martes, 29 de septiembre de 2009

Jil Sander Spring 2010 RTW.

Alla Kostromicheva

Back to the land. For reasons that are purely instinctual, the emotional fallout of last year's economic crash seems to be leading a lot of creative people to think fundamentally about the vast outdoors, landscape, the elements.

Kasia Struss

That fascination has been cropping up in many style magazines lately and has caught the imaginations of Proenza Schouler and Rodarte in recent collections. In Milan, it has affected Raf Simons, too. "I find myself going back into nature," he said. "It's quite simple, as well as intellectual."

Yulia Kharlaponova

That was why his clothes took on a rough-hewn edge—dresses in which layers of fabric were peeled back and left hanging in patches; linen and gauze tailoring patched together in sheer and opaque zones; and knitwear manipulated into complex conceptual surface patterns to conceal and reveal skin in unexpected ways.

Imogen Morris Clarke

If that sounds "rustic" (which is another way this trend can take people: see Ralph Lauren)—wrong impression. Simons' look was far more conceptual than that and was inspired by looking at the work of land artists and Antonioni's 1970 film Zabriskie Point.

Yulia Lobova

We knew this because Simons spelled out his sources beforehand on multiple video screens showing clips of work by various artists, including Christo, Gordon Matta-Clark, and Richard Wilson—grainy film of land being wrapped, buildings being demolished, and so on.

Diana Farkhullina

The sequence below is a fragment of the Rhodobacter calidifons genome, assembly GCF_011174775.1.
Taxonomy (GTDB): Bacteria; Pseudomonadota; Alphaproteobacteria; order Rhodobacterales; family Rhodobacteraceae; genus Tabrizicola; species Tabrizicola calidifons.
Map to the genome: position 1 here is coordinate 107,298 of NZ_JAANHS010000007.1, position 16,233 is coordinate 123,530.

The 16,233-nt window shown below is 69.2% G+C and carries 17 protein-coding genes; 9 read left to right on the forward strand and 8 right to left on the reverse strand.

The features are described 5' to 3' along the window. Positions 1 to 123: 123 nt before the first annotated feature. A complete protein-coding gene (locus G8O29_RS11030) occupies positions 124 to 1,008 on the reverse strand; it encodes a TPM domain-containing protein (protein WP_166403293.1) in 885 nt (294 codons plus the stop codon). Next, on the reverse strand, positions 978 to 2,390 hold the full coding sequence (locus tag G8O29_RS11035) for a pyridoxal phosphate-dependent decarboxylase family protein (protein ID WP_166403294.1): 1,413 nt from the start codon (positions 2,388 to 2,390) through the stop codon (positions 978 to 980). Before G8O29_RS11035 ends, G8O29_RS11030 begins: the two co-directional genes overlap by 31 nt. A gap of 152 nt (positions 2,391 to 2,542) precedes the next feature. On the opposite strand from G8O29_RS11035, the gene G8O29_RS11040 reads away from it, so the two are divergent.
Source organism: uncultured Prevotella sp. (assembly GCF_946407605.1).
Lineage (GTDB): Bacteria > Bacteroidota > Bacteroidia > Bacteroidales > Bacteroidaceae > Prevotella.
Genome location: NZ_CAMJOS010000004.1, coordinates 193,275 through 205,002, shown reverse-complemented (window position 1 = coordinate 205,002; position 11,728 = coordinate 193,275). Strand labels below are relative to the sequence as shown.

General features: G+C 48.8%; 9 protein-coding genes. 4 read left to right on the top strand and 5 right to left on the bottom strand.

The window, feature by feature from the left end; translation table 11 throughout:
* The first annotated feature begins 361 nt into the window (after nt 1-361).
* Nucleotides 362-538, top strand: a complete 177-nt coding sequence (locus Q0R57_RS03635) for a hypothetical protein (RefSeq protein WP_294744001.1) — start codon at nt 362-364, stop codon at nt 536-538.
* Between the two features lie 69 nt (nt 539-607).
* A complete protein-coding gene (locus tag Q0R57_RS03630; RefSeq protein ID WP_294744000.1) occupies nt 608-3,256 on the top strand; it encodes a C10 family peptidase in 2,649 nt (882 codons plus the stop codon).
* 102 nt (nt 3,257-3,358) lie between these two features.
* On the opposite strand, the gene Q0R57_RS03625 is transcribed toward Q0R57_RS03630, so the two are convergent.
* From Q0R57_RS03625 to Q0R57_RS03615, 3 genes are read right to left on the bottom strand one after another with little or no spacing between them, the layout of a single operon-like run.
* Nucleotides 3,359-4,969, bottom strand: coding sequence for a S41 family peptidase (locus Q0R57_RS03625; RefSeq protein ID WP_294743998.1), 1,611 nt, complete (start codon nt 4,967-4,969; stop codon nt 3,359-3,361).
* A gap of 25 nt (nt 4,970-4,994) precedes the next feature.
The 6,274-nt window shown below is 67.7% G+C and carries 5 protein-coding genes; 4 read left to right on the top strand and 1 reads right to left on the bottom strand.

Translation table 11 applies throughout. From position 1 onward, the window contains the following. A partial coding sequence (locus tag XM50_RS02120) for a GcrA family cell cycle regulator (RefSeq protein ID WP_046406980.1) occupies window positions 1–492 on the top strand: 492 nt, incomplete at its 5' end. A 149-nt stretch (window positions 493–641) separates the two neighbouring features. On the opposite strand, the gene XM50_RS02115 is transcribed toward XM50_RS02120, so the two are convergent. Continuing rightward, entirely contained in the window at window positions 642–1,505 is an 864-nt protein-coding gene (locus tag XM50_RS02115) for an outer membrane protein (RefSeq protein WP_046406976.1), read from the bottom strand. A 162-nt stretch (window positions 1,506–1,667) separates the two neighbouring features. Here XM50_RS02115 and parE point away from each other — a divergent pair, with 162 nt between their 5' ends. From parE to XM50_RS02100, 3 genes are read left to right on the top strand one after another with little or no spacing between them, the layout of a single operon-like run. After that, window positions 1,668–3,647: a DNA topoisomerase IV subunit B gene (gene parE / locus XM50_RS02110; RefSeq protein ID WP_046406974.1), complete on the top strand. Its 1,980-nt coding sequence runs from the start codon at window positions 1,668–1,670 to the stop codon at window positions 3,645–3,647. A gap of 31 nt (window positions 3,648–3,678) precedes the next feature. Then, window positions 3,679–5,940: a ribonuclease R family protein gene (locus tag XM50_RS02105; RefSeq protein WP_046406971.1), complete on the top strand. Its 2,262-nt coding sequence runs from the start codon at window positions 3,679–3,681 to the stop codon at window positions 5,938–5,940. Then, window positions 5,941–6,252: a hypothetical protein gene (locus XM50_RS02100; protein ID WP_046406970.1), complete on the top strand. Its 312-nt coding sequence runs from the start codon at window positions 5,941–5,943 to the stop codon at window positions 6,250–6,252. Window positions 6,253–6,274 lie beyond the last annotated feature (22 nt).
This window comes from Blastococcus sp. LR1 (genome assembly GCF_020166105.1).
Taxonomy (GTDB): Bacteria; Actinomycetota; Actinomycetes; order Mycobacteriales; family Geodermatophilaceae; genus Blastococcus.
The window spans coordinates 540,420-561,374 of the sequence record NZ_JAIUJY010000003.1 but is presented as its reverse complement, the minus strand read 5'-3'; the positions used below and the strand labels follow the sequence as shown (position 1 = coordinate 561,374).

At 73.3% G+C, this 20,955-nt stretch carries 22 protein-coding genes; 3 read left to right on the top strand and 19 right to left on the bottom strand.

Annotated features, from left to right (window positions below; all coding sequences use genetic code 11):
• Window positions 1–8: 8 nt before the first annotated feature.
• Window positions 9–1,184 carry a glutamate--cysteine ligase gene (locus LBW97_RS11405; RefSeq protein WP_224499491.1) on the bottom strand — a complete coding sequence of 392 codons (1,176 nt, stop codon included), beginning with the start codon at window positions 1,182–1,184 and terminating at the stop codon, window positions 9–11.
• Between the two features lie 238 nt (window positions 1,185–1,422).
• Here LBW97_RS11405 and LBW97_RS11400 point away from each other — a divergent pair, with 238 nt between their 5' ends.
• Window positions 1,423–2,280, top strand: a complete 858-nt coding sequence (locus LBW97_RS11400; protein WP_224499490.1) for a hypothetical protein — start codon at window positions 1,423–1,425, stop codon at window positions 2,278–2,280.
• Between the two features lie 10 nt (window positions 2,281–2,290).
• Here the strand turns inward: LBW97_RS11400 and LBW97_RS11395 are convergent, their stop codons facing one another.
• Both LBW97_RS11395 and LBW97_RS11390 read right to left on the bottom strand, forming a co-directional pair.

When the show started, all the screens switched to the famous Zabriskie Point sequence of couples rolling in the dust of Death Valley, while the movie soundtrack played in the background. As a performance in real time, it was all a bit didactic, not to say distracting to watch, especially as there was already so much—too much, really—going on in the clothes.

Yulia Leontieva

What's discernible at first impression is that, aside from the showpieces, there are still plenty of the regular, neutral-toned city daywear options a businesswoman wants from Jil Sander.


Anabela Belikova

The navy pantsuit with a wider leg and a belted blazer looked modern-minimal in the house tradition, and there were many jackets, such as those in glazed hopsack linen, to service customers who can't go to work in a piece of art.

Anya Kazakova

Otherwise, what came across in this show was that Simons has gotten his way in insisting on the freedom to experiment with Jil Sander. (There was a moment last season when the shuttering of the Hamburg atelier made it seem like that era was drawing to a close.) That's a good thing, of course, though there's still a sense that he could convey more by condensing what he has to say.

Sona Matufkova

Anastasia Kuznetsova

Kendra Spears

Kimberly McCullough

Ekaterina Petkova

Flo Gennaro

Hanna Rundlof

Kristy Kaurova

Aida Aniulyte

Hanne Gaby Odiele

Daria Strokous

Valeria Dmitrienko

Nimue Smit

Mariacarla Boscono

Vlada Roslyakova

Mirte Maas

Jac

Kamila Filipcikova

Kasia Struss

Diana Farkhullina

Yulia Kharlaponova

Alla Kostromicheva

Anya Kazakova

Imogen Morris Clarke

Anabela Belikova

Yulia Lobova

Anastasia Kuznetsova

Frida Gustavsson

Hanna Rundlof

Ekaterina Petkova

Kristy Kaurova

Kimberly McCullough

Hanne Gaby Odiele

Daria Strokous

Mirte Maas

Nimue Smit

Flo Gennaro

Valeria Dmitrienko

Aida Aniulyte

Vlada Roslyakova

Kasia Struss

Mariacarla Boscono

Yulia Leontieva

Diana Farkhullina

Alla Kostromicheva

Yulia Kharlaponova
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